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      Non-invasive brain stimulation in neurorehabilitation: local and distant effects for motor recovery

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          Abstract

          Non-invasive brain stimulation (NIBS) may enhance motor recovery after neurological injury through the causal induction of plasticity processes. Neurological injury, such as stroke, often results in serious long-term physical disabilities, and despite intensive therapy, a large majority of brain injury survivors fail to regain full motor function. Emerging research suggests that NIBS techniques, such as transcranial magnetic (TMS) and direct current (tDCS) stimulation, in association with customarily used neurorehabilitative treatments, may enhance motor recovery. This paper provides a general review on TMS and tDCS paradigms, the mechanisms by which they operate and the stimulation techniques used in neurorehabilitation, specifically stroke. TMS and tDCS influence regional neural activity underlying the stimulation location and also distant interconnected network activity throughout the brain. We discuss recent studies that document NIBS effects on global brain activity measured with various neuroimaging techniques, which help to characterize better strategies for more accurate NIBS stimulation. These rapidly growing areas of inquiry may hold potential for improving the effectiveness of NIBS-based interventions for clinical rehabilitation.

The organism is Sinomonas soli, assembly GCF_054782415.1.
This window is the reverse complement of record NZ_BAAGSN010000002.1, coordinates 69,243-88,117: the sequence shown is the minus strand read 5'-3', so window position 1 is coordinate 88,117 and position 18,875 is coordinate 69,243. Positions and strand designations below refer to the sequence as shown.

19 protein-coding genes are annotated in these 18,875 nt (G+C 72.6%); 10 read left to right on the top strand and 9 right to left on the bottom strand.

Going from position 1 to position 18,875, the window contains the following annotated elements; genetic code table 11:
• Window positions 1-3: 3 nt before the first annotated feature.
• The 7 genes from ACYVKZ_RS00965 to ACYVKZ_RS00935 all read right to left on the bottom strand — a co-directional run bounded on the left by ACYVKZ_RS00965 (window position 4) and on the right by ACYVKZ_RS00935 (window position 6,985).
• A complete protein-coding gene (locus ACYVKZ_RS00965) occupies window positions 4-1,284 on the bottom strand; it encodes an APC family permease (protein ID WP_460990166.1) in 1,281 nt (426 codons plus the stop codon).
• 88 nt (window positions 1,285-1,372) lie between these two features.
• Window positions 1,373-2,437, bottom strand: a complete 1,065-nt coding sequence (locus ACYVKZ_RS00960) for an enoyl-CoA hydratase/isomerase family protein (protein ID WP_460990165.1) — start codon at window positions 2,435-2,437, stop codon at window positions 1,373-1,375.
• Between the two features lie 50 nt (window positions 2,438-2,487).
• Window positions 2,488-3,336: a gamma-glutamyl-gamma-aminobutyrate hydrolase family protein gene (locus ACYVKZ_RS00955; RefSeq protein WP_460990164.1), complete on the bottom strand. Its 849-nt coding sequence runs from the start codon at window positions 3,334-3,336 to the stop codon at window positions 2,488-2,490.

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          Most cited references 119

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          NON-INVASIVE MAGNETIC STIMULATION OF HUMAN MOTOR CORTEX

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            Anodal transcranial direct current stimulation of prefrontal cortex enhances working memory.